Even if airstrikes did succeed in killing Rouhani or Khameini, would it be worth it? The massive turnout of Iranian mourners angry at Soleimani’s killing suggests decapitation is unlikely to spark a revolution or the collapse of the regime.

The Trump administration would also be open to the charge that it had assassinated a foreign leader, which would be true unless the U.S. and Iran were at war.

3. Coercion

Third, the United States could try to coerce Iran’s leaders to give up power, such as by imposing additional economic sanctions or threatening military action. The upside of this method is that it is cheap.

But economic sanctions have never by themselves caused a leader to abdicate. Current sanctions on Iran are crippling, but there is no sign that the regime is on the verge of cracking. Iran’s leaders, in fact, were able to repress a number of domestic protests in recent months.

Threats to change a regime by force can succeed — but only when the coercer is vastly more powerful than the target and poses a credible threat of invasion. These conditions do not hold in the case of Iran.

And again, Iran’s next leader might be just as antagonistic toward the United States.

4. Cooperation with local opposition groups

A final option is for the U.S. to work overtly or covertly with those inside Iran who seek regime change. Recent studies have found that the existence of viable opposition groups makes regime change more likely. During the Cold War, Washington attempted 64 covert regime changes, most of which entailed cooperation with or support for local groups. One notable success was the 1953 overthrow of Mohammad Mossadegh in Iran.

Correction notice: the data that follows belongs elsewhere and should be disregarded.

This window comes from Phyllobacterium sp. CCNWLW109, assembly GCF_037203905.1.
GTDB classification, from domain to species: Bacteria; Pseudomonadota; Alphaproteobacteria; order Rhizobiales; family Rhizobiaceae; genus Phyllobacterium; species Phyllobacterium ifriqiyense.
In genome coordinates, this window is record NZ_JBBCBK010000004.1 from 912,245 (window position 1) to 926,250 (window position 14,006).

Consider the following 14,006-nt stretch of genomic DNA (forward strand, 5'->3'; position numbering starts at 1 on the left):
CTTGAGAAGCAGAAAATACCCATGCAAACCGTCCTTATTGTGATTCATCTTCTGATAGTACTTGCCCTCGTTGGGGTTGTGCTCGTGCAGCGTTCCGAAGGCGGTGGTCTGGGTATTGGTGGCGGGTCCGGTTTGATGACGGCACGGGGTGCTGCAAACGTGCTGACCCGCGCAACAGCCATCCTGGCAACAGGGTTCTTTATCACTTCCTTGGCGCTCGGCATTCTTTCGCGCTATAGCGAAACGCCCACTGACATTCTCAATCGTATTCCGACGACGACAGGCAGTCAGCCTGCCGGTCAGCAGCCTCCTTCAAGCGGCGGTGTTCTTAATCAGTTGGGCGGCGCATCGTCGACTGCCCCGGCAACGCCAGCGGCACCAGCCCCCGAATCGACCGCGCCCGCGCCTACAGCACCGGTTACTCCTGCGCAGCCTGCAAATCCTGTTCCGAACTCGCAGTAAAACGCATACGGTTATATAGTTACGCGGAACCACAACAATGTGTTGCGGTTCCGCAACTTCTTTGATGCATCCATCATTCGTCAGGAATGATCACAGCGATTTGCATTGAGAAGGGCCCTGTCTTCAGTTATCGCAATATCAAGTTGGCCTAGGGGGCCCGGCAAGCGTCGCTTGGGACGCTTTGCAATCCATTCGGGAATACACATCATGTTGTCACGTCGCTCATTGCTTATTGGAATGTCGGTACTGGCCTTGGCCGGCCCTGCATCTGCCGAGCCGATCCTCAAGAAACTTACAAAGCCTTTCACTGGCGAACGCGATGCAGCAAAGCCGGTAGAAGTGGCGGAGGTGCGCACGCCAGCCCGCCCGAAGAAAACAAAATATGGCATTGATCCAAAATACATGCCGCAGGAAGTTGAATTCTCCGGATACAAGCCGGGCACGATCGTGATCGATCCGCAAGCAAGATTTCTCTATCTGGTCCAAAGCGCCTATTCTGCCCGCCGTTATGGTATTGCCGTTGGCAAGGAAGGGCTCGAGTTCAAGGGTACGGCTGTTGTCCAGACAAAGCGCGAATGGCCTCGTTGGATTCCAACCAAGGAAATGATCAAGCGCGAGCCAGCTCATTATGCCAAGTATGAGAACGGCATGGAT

Covert operations tend to be cheap and sometimes deniable. But they fail more often than they succeed and the intervener’s secret role rarely stays secret.

In this case, working with dissident Iranians inside or outside the country is not a feasible option.

The leading dissident organization, the Albania-based Mujahedin-e-Khalq (MEK), has no presence in Iran, not to mention a highly dubious past.

Kurdish militant organizations, such as the KDPI and PJAK, are based in northern Iraq and have a limited presence in Iran. The Baluchi group Jundullah (or Jaish al-Adl) carries out attacks in southeastern Iran but has as few as 100 fighters.

The U.S. government has designated all of these groups except the KDPI as terrorist organizations, at one time or another. It’s difficult to see any of these groups as serious potential partners for regime change operations in Iran.

So what seems likely to happen?

In short, there are no good options for effecting regime change in Iran in a way that is at once low cost, likely to work and likely to yield a government friendly to Washington.

If the Trump administration has a strategy in Iran, it appears to be one of hope — the hope that suffocating sanctions will spark a popular uprising against the regime. If so, it would be unprecedented in the history of regime change.

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Alexander B. Downes is associate professor of political science and international affairs at George Washington University. He is the author of Targeting Civilians in War (Cornell University Press, 2008) and several articles and a book manuscript on the effects of foreign-imposed regime change.